What the Sir Laurie Magnus probe into sacked Tory chairman Nadhim Zahawi’s taxes found
Nadhim Zahawi has been sacked as Conservative Party chairman following an investigation by the government’s ethics adviser into a dispute he had with HMRC over unpaid tax while he was chancellor.
Sir Laurie Magnus found that Mr Zahawi, the Stratfrod-on-Avon MP, had committed a “serious breach” of the ministerial code - a set of standards which MPs must follow while in office.
Rishi Sunak, the prime minister, ordered the probe last week when it emerged part of Mr Zahawi’s multimillion pound payment included a penalty that was paid when he was chancellor and, therefore, essentially in charge of the country’s finances and tax policy.
Mr Sunak in a letter on Sunday morning thanked Mr Zahawi, the minister without portfolio, for his services to the government but told him that he was removing him from his post.
Here, The Independent takes a look at what exactly the investigation found, following days of damaging headlines for the government and Mr Zahawi.
Sir Laurie confirms that Mr Zahawi was the “subject of an HMRC investigation that resulted in a determination that tax was owed and that a penalty should be applied”. He says Mr Zahawi provided “his full and open cooperation in assisting with my inquiries” and thanks HMRC for its help.
In a letter to Mr Sunak, he adds that Zahawi and HMRC confirmed to him that the outgoing Conservative Party chairman’s dispute was resolved in August last year, with a settlement agreed signed in the following month.
Citing “taxpayer confidentiality,” he does not say how much Mr Zahawi was forced to hand over as a result of the dispute. Mr Zahawi has so far declined to say how much he owed the taxman.
He says that HMRC’s investigation commenced in April 2021 and included a meeting which Mr Zahawi and his advisers attended with HMRC in June 2021.
“Mr Zahawi has told me that he had formed the impression that he and his advisers were merely being asked certain queries by HMRC concerning his tax affairs, and that this impression persisted until he received a letter from HMRC on 15th July 2022 (dated 13th July),” he adds.
Sir Laurie says that Mr Zahawi should have “understood at the outset” that he was under investigation by HMRC and that “this was a serious matter” and one for the minister to “discuss and declare as part of their declaration of interests”.
“I would likewise expect a Minister proactively to update their declaration of interests form to include details of such an HMRC process,” he adds.
Sir Laure adds that, after his appointment as chancellor on 5 July 2022, Mr Zahawi completed a declaration of interests form which contained no reference to the HMRC investigation.
“A later form acknowledged (by way of an attachment) that Mr Zahawi was in discussion with HMRC to clarify a number of queries,” he adds.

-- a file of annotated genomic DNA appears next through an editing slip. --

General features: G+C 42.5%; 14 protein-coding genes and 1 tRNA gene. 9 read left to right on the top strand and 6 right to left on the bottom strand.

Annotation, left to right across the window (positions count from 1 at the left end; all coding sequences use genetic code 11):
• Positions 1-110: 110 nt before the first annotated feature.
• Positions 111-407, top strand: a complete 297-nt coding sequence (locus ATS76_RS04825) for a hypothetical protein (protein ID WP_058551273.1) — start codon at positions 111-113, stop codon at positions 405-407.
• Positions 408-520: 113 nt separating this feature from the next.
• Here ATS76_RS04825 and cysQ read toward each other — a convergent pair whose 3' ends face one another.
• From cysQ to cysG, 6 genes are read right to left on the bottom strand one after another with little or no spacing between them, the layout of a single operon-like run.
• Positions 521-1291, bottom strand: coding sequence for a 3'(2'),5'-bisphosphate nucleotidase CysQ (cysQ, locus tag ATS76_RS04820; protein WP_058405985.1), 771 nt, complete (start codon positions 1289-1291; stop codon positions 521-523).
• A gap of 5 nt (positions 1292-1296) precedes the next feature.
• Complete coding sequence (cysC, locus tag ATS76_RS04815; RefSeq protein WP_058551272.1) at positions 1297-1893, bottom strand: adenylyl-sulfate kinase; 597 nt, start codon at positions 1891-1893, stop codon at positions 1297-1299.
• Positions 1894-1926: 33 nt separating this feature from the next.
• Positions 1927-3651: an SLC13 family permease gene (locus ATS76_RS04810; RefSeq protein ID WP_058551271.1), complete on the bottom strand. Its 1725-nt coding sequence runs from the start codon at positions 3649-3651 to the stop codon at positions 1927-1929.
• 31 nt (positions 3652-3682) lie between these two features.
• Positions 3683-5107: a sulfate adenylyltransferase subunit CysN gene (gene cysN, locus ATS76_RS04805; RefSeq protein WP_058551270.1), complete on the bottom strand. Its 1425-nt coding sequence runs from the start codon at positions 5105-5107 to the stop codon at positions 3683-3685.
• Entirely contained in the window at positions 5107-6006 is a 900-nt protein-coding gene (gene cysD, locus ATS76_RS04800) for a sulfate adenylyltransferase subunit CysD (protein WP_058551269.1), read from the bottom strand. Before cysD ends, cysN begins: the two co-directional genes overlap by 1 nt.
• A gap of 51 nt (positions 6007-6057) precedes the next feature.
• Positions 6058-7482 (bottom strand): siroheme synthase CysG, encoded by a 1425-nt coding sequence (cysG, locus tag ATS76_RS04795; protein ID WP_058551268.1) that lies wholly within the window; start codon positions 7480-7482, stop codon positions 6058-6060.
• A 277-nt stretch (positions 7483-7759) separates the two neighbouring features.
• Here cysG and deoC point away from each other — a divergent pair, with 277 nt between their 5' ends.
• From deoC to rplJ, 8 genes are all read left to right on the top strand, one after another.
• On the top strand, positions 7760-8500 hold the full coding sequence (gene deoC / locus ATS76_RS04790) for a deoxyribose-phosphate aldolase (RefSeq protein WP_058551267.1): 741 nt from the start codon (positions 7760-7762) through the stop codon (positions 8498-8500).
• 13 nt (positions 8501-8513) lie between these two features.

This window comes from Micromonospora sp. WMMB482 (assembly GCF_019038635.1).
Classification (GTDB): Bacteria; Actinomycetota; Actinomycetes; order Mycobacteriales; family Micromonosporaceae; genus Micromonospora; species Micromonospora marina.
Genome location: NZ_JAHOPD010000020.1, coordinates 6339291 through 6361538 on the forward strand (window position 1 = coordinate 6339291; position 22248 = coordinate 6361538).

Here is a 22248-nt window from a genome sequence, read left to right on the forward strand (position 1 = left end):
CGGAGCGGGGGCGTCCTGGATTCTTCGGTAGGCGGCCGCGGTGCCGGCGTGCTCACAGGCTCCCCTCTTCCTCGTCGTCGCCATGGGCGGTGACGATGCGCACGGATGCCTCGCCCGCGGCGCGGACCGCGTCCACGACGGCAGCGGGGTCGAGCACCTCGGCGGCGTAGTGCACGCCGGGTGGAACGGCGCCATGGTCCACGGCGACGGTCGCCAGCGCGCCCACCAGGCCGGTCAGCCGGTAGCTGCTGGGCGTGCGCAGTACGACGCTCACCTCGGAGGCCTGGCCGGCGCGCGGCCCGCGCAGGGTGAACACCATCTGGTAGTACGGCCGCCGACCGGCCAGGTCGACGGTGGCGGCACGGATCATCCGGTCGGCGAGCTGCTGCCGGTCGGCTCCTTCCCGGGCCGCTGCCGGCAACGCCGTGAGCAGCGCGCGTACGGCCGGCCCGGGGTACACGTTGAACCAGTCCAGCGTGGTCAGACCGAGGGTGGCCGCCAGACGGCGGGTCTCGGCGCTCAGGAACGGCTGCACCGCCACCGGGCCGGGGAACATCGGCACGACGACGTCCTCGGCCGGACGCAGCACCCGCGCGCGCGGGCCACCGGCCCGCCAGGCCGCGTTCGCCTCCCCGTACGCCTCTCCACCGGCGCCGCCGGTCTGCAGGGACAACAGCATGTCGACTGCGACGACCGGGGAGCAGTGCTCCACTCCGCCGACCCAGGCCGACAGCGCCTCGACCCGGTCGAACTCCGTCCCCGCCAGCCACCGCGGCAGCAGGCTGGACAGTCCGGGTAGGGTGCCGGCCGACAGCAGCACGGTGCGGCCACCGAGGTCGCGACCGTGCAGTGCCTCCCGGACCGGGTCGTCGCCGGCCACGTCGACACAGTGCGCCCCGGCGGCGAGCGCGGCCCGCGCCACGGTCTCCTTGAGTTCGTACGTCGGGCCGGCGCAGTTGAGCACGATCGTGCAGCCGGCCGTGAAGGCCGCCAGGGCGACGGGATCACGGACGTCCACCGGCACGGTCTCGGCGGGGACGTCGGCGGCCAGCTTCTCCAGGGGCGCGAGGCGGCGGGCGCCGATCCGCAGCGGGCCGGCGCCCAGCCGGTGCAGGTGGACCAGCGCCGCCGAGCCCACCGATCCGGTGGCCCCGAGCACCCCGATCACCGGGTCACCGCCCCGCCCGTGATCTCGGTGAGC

“Only following receipt of HMRC’s letter received on 15th July 2022 (dated 13th July), did Mr Zahawi update his declaration of interests form to acknowledge that his tax affairs were under investigation, but he provided no further details other than the statement made previously that he was clarifying queries.”
Sir Laurie went on: “Given the nature of the investigation by HMRC, which started prior to his appointment as Secretary of State for Education on 15th September, 2021, I consider that by failing to declare HMRC’s ongoing investigation before July 2022 - despite the ministerial declaration of interests form including specific prompts on tax affairs and HMRC investigations and disputes - Mr Zahawi failed to meet the requirement (at paragraph 7.3 of the Ministerial Code) to declare any interests which might be thought to give rise to a conflict.”
Sir Laurie also told the PM: “I also conclude that, in the appointments process for the governments formed in September 2022 and October 2022, Mr Zahawi failed to disclose relevant information – in this case the nature of the investigation and its outcome in a penalty – at the time of his appointment, including to Cabinet Office officials who support that process.
“Without knowledge of that information, the Cabinet Office was not in a position to inform the appointing Prime Minister.
“Taken together, I consider that these omissions constitute a serious failure to meet the standards set out in the ministerial code.”
“I consider that Mr Zahawi, in holding the high privilege of being a Minister of the Crown, has shown insufficient regard for the General Principles of the Ministerial Code and the requirements in particular, under the seven Principles of Public Life, to be honest, open and an exemplary leader through his own behaviour,” he concluded.